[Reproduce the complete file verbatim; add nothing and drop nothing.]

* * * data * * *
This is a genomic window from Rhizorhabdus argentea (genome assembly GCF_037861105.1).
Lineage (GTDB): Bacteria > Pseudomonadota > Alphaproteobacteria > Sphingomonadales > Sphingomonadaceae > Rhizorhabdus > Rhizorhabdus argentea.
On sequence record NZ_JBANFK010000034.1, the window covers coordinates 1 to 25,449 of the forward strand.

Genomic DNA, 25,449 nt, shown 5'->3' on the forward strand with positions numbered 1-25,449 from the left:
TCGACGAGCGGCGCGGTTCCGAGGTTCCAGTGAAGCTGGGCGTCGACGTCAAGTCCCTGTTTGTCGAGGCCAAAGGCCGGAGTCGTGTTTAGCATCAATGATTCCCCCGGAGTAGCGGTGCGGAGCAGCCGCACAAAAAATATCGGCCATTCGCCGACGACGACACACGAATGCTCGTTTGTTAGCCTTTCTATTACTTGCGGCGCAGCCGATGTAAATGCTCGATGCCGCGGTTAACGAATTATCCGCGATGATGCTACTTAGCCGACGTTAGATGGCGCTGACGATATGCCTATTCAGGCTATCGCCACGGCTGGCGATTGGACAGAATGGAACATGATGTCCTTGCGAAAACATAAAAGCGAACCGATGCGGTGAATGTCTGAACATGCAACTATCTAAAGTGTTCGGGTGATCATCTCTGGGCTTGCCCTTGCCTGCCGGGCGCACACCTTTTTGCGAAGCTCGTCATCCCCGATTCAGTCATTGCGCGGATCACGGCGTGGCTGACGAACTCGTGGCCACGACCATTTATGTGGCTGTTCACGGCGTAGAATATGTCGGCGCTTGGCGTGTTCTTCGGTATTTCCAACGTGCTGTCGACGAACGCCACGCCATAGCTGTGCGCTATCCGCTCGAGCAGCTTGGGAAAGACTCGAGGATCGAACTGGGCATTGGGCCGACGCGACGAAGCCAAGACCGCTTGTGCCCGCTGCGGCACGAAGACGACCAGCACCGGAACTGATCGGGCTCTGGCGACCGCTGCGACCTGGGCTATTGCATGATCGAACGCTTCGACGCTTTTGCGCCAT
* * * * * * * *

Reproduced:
This is a genomic window from Rhizorhabdus argentea (genome assembly GCF_037861105.1).
Lineage (GTDB): Bacteria > Pseudomonadota > Alphaproteobacteria > Sphingomonadales > Sphingomonadaceae > Rhizorhabdus > Rhizorhabdus argentea.
On sequence record NZ_JBANFK010000034.1, the window covers coordinates 1 to 25,449 of the forward strand.

Genomic DNA, 25,449 nt, shown 5'->3' on the forward strand with positions numbered 1-25,449 from the left:
TCGACGAGCGGCGCGGTTCCGAGGTTCCAGTGAAGCTGGGCGTCGACGTCAAGTCCCTGTTTGTCGAGGCCAAAGGCCGGAGTCGTGTTTAGCATCAATGATTCCCCCGGAGTAGCGGTGCGGAGCAGCCGCACAAAAAATATCGGCCATTCGCCGACGACGACACACGAATGCTCGTTTGTTAGCCTTTCTATTACTTGCGGCGCAGCCGATGTAAATGCTCGATGCCGCGGTTAACGAATTATCCGCGATGATGCTACTTAGCCGACGTTAGATGGCGCTGACGATATGCCTATTCAGGCTATCGCCACGGCTGGCGATTGGACAGAATGGAACATGATGTCCTTGCGAAAACATAAAAGCGAACCGATGCGGTGAATGTCTGAACATGCAACTATCTAAAGTGTTCGGGTGATCATCTCTGGGCTTGCCCTTGCCTGCCGGGCGCACACCTTTTTGCGAAGCTCGTCATCCCCGATTCAGTCATTGCGCGGATCACGGCGTGGCTGACGAACTCGTGGCCACGACCATTTATGTGGCTGTTCACGGCGTAGAATATGTCGGCGCTTGGCGTGTTCTTCGGTATTTCCAACGTGCTGTCGACGAACGCCACGCCATAGCTGTGCGCTATCCGCTCGAGCAGCTTGGGAAAGACTCGAGGATCGAACTGGGCATTGGGCCGACGCGACGAAGCCAAGACCGCTTGTGCCCGCTGCGGCACGAAGACGACCAGCACCGGAACTGATCGGGCTCTGGCGACCGCTGCGACCTGGGCTATTGCATGATCGAACGCTTCGACGCTTTTGCGCCAT